But Trump himself relies on xenophobia against Hispanics and Muslims and racially-inflected smears against President Obama to fire up his base.  That’s enough.  He doesn’t need to play the anti-Semite card.

Quite the opposite, I think.

I doubt Trump is particularly grateful to Alt Right for adding “anti-Semite” to his portfolio of epithets, given the historical/Israel/fundraising/media headaches it brings along.  The section of electorate for whom “he’s going down the path of Hitler” is a matter of fear and execration is pretty big…as is the benefit to Clinton of successfully associating Trump with the ultimate political taboo of Fascism.

To serious proponents of Fascism and white supremacy who key on the alleged Jewish menace, Trump is not Hitler but he’ll have to do until a real Hitler comes along, as Dylan Matthews wrote for Vox:

The leading actual neoreactionaries are not fans of Donald Trump. "Trump appears to have no ideology at all and very little historical/intellectual awareness of his context," Moldbug — who now just goes by his birth name, Curtis Yarvin — writes in an email.

Yarvin apparently would like to see Elon Musk or Jeff Bezos take the reins, by the way.  Looking forward to the Washington Post coverage of that particular movement.

And reporters have yet to find the Holy Grail—Trump making explicitly bigoted remarks about Jews.

However, Trumpland is a particularly hostile space for Jewish intellectuals and journalists if they criticize Trump.  In fact, members of the Alt Right crowd (who also congregate on the 8chan message boards that posted the offending red star graphic) delight in threatening and intimidating targeted Jewish journalists, to the point they fear for their lives, as WNYC reported:

Mandel [a journalist critical of Trump who writes for the Forward & other publications] estimates she has faced thousands of anti-Semitic messages online, mostly from self-identified white nationalists who are passionate Trump supporters -- as made clear by their exhortations to "make America great again" and the Trump imagery in their user profiles. The messages she has received ("Die, you deserve to be in an oven," for example) are tame compared to the pictures (Mandel's face superimposed on that of a Holocaust victim).
Mandel estimated that she has blocked 1,000 users on Twitter who have gone after her.
So a couple of months ago Mandel packed up the kids and went to the gun shop. "...And I'm like, 'I need a gun because people are mean to me on the Internet,'" Mandel remembered. "And like, yes, that's true, but people are publishing my phone number and address and I've written for some of the most prominent places on the Internet this election season, and that sort of makes you a target."
Mandel got her gun and alerted local police, who now monitor her home. Mandel also wrote a piece for the Jewish Forward: "My Trump Tweets Earned Me So Many Anti-Semitic Haters That I Bought A Gun." It went viral.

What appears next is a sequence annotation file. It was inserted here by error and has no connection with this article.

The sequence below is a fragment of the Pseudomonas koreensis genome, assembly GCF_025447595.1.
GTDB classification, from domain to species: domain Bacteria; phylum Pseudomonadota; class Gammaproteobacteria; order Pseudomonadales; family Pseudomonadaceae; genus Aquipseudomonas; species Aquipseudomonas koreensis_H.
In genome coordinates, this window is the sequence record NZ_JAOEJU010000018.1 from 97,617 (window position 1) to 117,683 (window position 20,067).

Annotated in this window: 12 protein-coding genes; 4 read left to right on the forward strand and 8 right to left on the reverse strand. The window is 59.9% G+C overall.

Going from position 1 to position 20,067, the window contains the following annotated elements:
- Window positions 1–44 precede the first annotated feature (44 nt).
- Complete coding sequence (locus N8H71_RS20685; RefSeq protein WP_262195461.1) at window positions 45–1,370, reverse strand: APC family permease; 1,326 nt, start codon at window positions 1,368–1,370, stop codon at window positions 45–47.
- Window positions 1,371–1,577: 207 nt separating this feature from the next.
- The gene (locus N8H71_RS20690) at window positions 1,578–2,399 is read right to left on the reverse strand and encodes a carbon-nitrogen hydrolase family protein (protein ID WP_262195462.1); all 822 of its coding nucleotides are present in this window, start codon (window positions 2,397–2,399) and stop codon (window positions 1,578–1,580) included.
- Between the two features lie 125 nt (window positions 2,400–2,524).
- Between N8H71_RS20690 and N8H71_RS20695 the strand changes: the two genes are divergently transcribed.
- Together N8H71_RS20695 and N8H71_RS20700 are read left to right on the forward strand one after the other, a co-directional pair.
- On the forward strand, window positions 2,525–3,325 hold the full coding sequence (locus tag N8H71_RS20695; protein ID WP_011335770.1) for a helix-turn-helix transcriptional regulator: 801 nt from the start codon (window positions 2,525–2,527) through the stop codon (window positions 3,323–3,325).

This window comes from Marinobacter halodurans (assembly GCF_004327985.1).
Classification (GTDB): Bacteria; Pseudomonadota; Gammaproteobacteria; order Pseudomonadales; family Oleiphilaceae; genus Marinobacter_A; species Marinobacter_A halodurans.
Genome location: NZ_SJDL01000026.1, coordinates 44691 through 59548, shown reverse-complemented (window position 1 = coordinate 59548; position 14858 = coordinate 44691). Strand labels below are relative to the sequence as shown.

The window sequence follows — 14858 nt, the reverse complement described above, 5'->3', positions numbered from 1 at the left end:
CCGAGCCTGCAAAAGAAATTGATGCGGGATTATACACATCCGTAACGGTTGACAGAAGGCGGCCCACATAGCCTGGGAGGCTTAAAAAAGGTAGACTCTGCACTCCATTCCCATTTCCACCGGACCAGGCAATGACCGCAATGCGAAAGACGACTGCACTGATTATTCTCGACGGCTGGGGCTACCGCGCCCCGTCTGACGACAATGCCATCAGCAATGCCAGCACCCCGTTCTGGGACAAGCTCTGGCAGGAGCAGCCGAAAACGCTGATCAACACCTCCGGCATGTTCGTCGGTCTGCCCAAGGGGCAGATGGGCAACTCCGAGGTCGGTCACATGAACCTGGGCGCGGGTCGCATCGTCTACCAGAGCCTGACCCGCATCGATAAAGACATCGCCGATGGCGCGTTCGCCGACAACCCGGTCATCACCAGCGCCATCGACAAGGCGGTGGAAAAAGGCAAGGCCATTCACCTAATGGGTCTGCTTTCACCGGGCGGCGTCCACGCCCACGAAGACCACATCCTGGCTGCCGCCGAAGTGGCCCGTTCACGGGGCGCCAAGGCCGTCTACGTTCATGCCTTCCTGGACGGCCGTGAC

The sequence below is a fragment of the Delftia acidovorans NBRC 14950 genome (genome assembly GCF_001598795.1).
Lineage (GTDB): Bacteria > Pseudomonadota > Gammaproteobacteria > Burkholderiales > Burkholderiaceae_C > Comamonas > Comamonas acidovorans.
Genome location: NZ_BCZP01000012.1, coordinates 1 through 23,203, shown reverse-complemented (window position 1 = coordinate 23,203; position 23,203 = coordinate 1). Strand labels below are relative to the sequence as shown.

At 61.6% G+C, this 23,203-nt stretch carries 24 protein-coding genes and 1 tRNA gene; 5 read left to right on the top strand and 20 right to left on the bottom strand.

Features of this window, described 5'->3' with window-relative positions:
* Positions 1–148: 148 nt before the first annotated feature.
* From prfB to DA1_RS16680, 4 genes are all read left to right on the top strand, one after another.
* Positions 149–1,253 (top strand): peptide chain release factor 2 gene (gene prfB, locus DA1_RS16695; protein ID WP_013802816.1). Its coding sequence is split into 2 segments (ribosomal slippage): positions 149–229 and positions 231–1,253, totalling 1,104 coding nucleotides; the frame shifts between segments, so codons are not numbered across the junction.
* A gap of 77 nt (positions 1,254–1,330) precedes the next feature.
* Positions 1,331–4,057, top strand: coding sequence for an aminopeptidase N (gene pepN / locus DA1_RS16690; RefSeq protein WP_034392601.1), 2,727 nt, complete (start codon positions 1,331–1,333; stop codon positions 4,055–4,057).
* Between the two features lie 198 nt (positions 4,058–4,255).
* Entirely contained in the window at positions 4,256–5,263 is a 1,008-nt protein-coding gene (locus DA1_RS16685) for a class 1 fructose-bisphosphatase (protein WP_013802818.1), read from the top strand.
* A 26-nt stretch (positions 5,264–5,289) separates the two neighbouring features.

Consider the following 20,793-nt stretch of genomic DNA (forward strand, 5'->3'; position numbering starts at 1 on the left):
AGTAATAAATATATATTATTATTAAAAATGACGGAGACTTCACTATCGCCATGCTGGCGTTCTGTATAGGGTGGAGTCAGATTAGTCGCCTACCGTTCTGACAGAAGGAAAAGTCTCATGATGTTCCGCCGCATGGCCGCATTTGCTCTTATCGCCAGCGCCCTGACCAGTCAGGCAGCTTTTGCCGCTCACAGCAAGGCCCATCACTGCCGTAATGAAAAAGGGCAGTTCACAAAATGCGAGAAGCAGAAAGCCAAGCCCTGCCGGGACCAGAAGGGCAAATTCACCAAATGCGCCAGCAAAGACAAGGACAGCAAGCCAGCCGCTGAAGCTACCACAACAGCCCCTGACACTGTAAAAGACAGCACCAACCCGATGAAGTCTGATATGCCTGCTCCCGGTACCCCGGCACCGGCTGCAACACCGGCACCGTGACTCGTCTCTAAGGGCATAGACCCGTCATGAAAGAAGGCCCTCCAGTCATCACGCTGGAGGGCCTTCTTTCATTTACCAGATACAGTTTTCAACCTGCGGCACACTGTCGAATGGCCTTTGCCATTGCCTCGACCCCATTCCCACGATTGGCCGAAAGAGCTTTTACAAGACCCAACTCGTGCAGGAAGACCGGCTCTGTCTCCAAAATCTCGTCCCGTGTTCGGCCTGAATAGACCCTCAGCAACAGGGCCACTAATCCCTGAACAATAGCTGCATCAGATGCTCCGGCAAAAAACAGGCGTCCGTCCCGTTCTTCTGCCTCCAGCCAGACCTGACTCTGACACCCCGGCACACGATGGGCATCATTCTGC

Julia Ioffe and Jonathan Weisman of the NY Times got similar attention from pro-Trump anti-Semites.  Felix Salmon also got the treatment for his criticisms of Brexit (a Trump fave), as I recall.  There are others.

Don’t try to discount the impact by parsing the authenticity of the threats.  The fear is real.  So is the anger.

NY Magazine ran a very useful piece by Jesse Singal on the association of Trumpism with racial bigotry.  It focused on Ben Shapiro, a right wing media figure who left Breitbart, a major platform for Trump, and endured the full range of anti-Semitic castigation as a result.

In addressing the issue of “Alt Right” provocateurs vs. committed anti-Semitic ideologues, Singal wrote:

Shapiro doesn’t spend much time parsing the distinction between “real” and “trolling” online anti-Semitism. “[Yiannopoulos’s—the media star of the Alt Right] argument seems to be that an alt-right person tweeting a gas chamber at me in a way that’s indistinguishable from David Duke tweeting a gas chamber at me, or an alt-right person calling me a cuck Jewish supremacist, versus David Duke doing the same thing — it’s my responsibility to attempt to distinguish between the two and read into their mind a distinction that simply doesn’t exist in objective reality.”

Awareness of popular anti-Semitism constellating around Trump—and the unnerving litany of abuse and threats unleashed against Jewish journalists with Trump not making any serious effort to acknowledge and disavow it—permeates coverage of his campaign, in my opinion.

The Clinton campaign obviously regards the allegations of Trump anti-Semitism as campaign gold, accusations that place Trump beyond the moral pale, stop him in his tracks, and force him to respond. Since Trump is persona non grata among many mainstream conservative as well as liberal journalists (it’s also a fact that some of the most conspicuous victims of the Alt Right jihad have been conservative Jewish journalists), the media appears happy to oblige, even when innuendo, extrapolation, speculation, and association have to bear an inordinate share of the evidentiary burden.

So the red star story, despite its dubious circumstances and context, gets the four-alarm-fire treatment.

I’m in the minority, I’m sure, but I don’t think bad journalism in a good cause is a good thing.